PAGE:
Changing the Timid Tire
“Estella looked out the window of her Miami apartment at the folding blue clouds blocking the evening’s sunset. She called her boyfriend Thelonious about an event later in the evening: “What time are leaving tonight? The weather is supposed to be worse later.”
“I’m not sure, probably around nine or nine-thirty,” Thelonious responded.
“Why so late?” Estella asked.
‘Why so late’ was a hopeful extension to tell Estella that he was not going to this event. Read more [...]
Blanche Gatto’s Baked Goods
“Remember, all entries must be mailed in before noon on March fifth. Make sure to send one dessert recipe. Then attach a brief bio of yourself, and most importantly, write on the envelope, ‘2017 Battle of the Bakers.’ The three chosen contestants will present their desserts at our St. Patrick’s Day celebration at our Market Square Pavilion. Wow, this should be interesting… the morning show sampling sweet desserts then drinking pitchers of beer with corn Read more [...]
Stephan Bailey: A Valise of Doubt
“You’ve got this all wrong,” Tim Derr said to his best friend of thirty years, Stephan Bailey who sat next to him on a stool at a tavern in Miami called, 305 Brass. “First and foremost compadre, as a person who has known you the most, and the best wingman that a guy looking for a girl could ask for—it’s not a blind date.”
“Remember when Tara and I went to an all-inclusive in Key West?” Tim asked.
“Of course,” Stephan said.
“Well, Read more [...]
A Delivery from Dorothy Jane
Black and White Movies
Big Band Music
Stories about her childhood:
The lonely air in Lowber,
No joy in Charleroi.
Met a man from Monessen,
“Virginia is for Lovers.”
Completed a Family in 1971 :
A corner house at Henry Street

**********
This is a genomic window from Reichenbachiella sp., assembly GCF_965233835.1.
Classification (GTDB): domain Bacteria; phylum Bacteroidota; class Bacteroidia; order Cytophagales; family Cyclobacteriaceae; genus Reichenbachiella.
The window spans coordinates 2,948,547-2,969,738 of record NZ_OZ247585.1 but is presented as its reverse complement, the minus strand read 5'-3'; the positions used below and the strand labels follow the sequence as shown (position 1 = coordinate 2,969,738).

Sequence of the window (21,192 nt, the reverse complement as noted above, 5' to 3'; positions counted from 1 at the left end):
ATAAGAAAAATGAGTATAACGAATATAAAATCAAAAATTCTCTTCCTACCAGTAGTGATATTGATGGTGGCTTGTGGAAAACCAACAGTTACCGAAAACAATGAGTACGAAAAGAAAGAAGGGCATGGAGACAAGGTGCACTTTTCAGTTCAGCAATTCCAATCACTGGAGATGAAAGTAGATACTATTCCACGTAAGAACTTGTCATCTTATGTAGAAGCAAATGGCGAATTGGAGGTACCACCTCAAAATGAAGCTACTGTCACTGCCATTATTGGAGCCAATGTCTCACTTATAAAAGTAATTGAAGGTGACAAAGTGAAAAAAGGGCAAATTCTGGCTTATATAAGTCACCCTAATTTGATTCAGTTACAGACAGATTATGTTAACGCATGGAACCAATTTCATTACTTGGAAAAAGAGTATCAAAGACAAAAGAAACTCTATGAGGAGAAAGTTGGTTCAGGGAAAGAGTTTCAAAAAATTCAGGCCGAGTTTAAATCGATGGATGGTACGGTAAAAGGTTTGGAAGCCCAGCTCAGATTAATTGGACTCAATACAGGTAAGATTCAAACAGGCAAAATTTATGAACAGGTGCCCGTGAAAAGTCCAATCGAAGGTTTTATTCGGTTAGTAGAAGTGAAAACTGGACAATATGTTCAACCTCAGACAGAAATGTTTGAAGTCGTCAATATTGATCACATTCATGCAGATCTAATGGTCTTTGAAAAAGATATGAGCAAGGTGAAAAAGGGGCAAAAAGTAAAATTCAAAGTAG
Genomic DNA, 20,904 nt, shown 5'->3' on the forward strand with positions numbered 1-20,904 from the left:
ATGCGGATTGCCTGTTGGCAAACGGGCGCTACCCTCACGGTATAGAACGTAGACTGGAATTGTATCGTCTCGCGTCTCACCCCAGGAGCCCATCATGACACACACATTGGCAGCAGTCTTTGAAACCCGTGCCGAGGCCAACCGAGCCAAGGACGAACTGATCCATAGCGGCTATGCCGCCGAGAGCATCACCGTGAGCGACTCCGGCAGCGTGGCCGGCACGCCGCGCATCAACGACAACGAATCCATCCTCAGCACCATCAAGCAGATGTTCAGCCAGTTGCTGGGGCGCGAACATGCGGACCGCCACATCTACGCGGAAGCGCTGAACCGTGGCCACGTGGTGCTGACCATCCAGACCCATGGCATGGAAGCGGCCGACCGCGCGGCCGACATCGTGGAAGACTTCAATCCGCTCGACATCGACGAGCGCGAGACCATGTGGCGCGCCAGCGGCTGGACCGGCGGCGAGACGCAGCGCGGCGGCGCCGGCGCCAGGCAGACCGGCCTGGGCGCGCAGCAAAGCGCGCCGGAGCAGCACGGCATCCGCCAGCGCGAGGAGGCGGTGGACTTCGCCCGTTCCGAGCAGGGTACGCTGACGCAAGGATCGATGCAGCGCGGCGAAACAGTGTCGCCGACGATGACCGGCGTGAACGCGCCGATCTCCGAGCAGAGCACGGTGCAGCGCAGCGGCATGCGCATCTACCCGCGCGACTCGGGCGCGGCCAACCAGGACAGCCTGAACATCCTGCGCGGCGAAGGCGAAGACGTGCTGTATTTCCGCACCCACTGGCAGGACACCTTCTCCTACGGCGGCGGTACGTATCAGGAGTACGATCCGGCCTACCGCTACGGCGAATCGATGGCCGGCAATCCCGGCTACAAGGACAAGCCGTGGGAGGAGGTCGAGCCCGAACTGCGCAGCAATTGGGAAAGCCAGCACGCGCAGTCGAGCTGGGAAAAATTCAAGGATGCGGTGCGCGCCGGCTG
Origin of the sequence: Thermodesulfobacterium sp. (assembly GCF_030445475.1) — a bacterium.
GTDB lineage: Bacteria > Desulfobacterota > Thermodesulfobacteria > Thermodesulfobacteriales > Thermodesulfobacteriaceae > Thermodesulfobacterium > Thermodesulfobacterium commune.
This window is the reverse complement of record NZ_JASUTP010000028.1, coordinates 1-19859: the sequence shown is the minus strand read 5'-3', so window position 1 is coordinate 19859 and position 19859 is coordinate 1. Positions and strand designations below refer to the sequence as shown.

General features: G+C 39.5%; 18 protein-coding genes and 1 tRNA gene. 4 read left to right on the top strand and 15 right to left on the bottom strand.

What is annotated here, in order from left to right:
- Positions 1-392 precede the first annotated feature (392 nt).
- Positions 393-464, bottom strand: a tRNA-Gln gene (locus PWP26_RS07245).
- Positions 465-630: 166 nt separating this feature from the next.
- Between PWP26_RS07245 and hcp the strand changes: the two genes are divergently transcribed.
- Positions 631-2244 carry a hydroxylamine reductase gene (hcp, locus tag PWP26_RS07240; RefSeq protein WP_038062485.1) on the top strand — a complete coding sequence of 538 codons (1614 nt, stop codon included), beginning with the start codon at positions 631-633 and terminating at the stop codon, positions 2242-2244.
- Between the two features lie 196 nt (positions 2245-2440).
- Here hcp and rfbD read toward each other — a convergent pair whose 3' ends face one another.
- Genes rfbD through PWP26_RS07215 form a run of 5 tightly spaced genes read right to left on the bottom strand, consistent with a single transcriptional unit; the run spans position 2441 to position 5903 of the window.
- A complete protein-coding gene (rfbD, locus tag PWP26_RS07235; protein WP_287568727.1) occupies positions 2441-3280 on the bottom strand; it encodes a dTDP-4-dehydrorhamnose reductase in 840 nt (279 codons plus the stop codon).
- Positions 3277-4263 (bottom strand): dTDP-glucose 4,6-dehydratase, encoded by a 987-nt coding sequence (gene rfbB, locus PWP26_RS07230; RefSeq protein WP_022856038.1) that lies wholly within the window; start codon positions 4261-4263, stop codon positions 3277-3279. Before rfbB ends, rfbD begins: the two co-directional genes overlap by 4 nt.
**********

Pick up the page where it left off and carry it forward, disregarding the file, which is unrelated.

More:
In the borough of N. Belle Vernon.
I recall (those vivid 14 years)
What I want to recall …
An artist, a baker, a craft maker.
I waited for mom to watch
Black and White Movies and
Listen to Big Band Music—
Stories about my Read more [...]
Rotted Orange among the Apple Orchards
A man from Miami wearing brown sandals, drawstring tan pants and a white guayabera appeared large between dead apple orchards. Two turkey vultures pecked on his body nailed between the long grass blades with a bullet. Their beaks had been breaking his skin since the scent stirred the air of a farm field in the eight hours of his death. The body was later identified by the sister of the deceased man: Charlie Snow.
Twelve hours earlier at the Merry Mountain Read more [...]
“I’ve been weeping for a mighty long time. Yes, I’ve been weeping for a mighty long time.”
Kim Whistler sang The Five Blind Boys song as if she was in the Overtown Baptist Church choir. She sang with the harmony of happiness and claps of praise. But she was three blocks and one little boy from the church. Her voice bounced off the inside of the boat as the acoustics allowed the sadness to sink into the old sea worn wood of a boat, forty feet in length.
In this neighborhood Read more [...]
Azucar in the Guest House
“Sarita, I have a large package for you,” said Garcia the mailman. “I can tell by your obvious expression, this must be very important to you.” He hands her the box along with a few pieces of mail.
“Gracias Señor Garcia,” she responds looking at the address with a smile.
“I can smell your abuella is preparing dinner, please tell her I said hello.”
“Si, Señor Garcia, I will tell my grandmother when I go inside.”
Sara, or Sarita as she is known Read more [...]
The Three Months of August
Ten years after the death of America's greatest playwright, August Wilson, we continue to view his social timeline called the 'Pittsburgh Cycle' a masterpiece.
The Three Months of August is based on the perspectives of the ‘Pittsburgh Cycle’ and my personal consequences of a cycle that entailed: separation, divorce, and death. In this matter, Wilson’s ten plays paralleled the pivotal periods of a difficult situation yet provided me with solace to abscond Read more [...]